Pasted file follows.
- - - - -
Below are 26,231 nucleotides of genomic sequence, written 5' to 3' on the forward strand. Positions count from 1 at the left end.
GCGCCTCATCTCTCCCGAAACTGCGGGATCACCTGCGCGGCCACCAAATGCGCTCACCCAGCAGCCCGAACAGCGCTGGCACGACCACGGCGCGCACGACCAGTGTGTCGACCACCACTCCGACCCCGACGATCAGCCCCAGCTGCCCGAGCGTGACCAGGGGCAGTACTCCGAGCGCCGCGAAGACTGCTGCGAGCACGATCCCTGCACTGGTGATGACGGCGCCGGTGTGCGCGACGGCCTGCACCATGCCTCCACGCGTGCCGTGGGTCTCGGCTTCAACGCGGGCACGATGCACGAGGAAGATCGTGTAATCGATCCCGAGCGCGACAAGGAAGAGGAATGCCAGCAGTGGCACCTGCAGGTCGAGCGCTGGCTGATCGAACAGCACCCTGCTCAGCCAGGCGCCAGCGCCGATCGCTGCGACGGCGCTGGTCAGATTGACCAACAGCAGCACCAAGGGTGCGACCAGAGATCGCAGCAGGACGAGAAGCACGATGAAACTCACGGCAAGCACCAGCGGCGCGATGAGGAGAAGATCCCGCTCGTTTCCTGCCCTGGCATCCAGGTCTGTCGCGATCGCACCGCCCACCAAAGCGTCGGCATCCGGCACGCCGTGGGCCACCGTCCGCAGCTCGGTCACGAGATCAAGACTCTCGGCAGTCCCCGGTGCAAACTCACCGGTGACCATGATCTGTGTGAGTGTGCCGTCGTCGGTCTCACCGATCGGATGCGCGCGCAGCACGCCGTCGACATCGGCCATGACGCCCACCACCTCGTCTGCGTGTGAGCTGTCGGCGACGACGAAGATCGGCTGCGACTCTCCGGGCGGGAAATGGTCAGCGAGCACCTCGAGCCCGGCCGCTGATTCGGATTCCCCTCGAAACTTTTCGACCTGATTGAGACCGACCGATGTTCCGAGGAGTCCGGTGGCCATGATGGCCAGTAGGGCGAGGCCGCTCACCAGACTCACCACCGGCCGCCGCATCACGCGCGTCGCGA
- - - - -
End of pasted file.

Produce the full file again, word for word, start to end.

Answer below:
Below are 26,231 nucleotides of genomic sequence, written 5' to 3' on the forward strand. Positions count from 1 at the left end.
GCGCCTCATCTCTCCCGAAACTGCGGGATCACCTGCGCGGCCACCAAATGCGCTCACCCAGCAGCCCGAACAGCGCTGGCACGACCACGGCGCGCACGACCAGTGTGTCGACCACCACTCCGACCCCGACGATCAGCCCCAGCTGCCCGAGCGTGACCAGGGGCAGTACTCCGAGCGCCGCGAAGACTGCTGCGAGCACGATCCCTGCACTGGTGATGACGGCGCCGGTGTGCGCGACGGCCTGCACCATGCCTCCACGCGTGCCGTGGGTCTCGGCTTCAACGCGGGCACGATGCACGAGGAAGATCGTGTAATCGATCCCGAGCGCGACAAGGAAGAGGAATGCCAGCAGTGGCACCTGCAGGTCGAGCGCTGGCTGATCGAACAGCACCCTGCTCAGCCAGGCGCCAGCGCCGATCGCTGCGACGGCGCTGGTCAGATTGACCAACAGCAGCACCAAGGGTGCGACCAGAGATCGCAGCAGGACGAGAAGCACGATGAAACTCACGGCAAGCACCAGCGGCGCGATGAGGAGAAGATCCCGCTCGTTTCCTGCCCTGGCATCCAGGTCTGTCGCGATCGCACCGCCCACCAAAGCGTCGGCATCCGGCACGCCGTGGGCCACCGTCCGCAGCTCGGTCACGAGATCAAGACTCTCGGCAGTCCCCGGTGCAAACTCACCGGTGACCATGATCTGTGTGAGTGTGCCGTCGTCGGTCTCACCGATCGGATGCGCGCGCAGCACGCCGTCGACATCGGCCATGACGCCCACCACCTCGTCTGCGTGTGAGCTGTCGGCGACGACGAAGATCGGCTGCGACTCTCCGGGCGGGAAATGGTCAGCGAGCACCTCGAGCCCGGCCGCTGATTCGGATTCCCCTCGAAACTTTTCGACCTGATTGAGACCGACCGATGTTCCGAGGAGTCCGGTGGCCATGATGGCCAGTAGGGCGAGGCCGCTCACCAGACTCACCACCGGCCGCCGCATCACGCGCGTCGCGA